Also called: Rescue Medicines or Fast-Acting Medicines
Quick-relief medicines are a type of medicine used by people with asthma to relieve asthma symptoms (such as wheezing, coughing, and shortness of breath) or to treat an asthma flare-up. They act quickly to stop symptoms, but the effects aren't long lasting.
Most are inhaled and work by relaxing the muscle around the airways (the tubes that carry air into and out of the lungs), making the airways wider and allowing breathing to become easier within minutes. They don't treat the underlying inflammation of the airways — this can require daily treatment with other types of medicines called long-term control medicines. Some people with asthma rely only on rescue medications; others use a rescue medicine with a long-term control medicine to help keep their asthma in check.
|American Academy of Allergy, Asthma, and Immunology The American Academy of Allergy, Asthma, and Immunology offers up-to-date information and a find-an-allergist search tool.|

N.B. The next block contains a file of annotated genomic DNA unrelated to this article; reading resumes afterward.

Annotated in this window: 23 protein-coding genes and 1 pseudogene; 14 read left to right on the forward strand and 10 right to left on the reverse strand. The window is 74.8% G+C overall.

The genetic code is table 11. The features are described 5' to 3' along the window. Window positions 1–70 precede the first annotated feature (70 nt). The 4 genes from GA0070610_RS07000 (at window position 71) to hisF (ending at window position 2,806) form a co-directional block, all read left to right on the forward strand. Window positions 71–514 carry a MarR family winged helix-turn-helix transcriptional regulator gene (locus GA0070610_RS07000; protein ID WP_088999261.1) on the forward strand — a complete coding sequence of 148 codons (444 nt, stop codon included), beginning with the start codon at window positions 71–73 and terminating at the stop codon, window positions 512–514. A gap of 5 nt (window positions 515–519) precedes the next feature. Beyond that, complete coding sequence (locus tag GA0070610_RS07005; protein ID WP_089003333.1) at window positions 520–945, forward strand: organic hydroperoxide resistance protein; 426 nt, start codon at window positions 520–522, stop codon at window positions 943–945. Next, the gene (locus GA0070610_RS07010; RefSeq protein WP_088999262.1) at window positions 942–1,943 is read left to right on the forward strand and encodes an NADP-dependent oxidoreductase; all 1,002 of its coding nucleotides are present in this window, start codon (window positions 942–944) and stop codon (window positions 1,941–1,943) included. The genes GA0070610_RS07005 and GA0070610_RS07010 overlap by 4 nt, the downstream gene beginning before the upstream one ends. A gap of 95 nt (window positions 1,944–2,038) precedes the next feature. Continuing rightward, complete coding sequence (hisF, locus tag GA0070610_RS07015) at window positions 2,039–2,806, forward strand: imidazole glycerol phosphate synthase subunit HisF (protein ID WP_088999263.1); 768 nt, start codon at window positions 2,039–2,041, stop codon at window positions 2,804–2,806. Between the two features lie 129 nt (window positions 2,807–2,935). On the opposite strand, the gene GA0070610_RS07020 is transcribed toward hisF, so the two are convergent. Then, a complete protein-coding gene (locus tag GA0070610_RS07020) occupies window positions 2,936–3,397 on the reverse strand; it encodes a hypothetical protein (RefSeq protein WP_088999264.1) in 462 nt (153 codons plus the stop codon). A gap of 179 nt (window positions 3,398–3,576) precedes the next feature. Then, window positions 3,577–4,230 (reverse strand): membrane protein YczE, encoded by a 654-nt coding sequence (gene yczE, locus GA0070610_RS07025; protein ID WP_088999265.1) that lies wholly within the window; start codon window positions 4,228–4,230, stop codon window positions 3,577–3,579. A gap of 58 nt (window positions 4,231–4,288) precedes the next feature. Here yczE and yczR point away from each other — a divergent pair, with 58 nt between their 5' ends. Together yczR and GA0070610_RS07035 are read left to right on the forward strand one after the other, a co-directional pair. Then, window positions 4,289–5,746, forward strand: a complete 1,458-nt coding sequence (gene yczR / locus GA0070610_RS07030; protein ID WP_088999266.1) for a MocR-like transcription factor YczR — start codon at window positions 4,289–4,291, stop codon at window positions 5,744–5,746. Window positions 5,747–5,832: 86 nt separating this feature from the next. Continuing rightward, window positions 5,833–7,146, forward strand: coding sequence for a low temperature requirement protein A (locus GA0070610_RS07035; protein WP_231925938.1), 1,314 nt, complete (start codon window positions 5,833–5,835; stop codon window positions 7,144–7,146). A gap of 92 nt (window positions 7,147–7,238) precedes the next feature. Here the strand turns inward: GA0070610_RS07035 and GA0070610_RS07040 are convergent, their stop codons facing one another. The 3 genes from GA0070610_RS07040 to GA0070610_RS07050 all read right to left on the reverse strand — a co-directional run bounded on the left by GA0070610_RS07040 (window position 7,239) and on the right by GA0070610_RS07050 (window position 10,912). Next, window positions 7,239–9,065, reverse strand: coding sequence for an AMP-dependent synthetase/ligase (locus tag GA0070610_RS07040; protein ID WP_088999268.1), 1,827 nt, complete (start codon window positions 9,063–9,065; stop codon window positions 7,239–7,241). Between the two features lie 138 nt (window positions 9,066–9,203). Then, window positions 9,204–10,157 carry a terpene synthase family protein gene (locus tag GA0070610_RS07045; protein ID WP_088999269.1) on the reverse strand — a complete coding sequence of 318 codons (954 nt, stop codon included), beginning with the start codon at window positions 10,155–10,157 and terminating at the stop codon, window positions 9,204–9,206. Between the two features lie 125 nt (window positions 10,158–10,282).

|American College of Allergy, Asthma, and Immunology The ACAAI is an organization of allergists-immunologists and health professionals dedicated to quality patient care. Contact them at: American College of Allergy, Asthma, and Immunology|
85 W. Algonquin Road
Suite 550 Arlington Heights, IL 60005
|What's the Difference Between Quick-Relief and Long-Term Control Medicines? Asthma medicine comes in two main types: quick-relief and long-term control medicines. Even if a child takes a long-term control medicine regularly, quick-relief medicine is still needed to handle flare-ups.|
|Asthma Center Asthma keeps more kids home from school than any other chronic illness. Learn how to help your child manage the condition, stay healthy, and stay in school.|
Note: All information is for educational purposes only. For specific medical advice, diagnoses, and treatment, consult your doctor.
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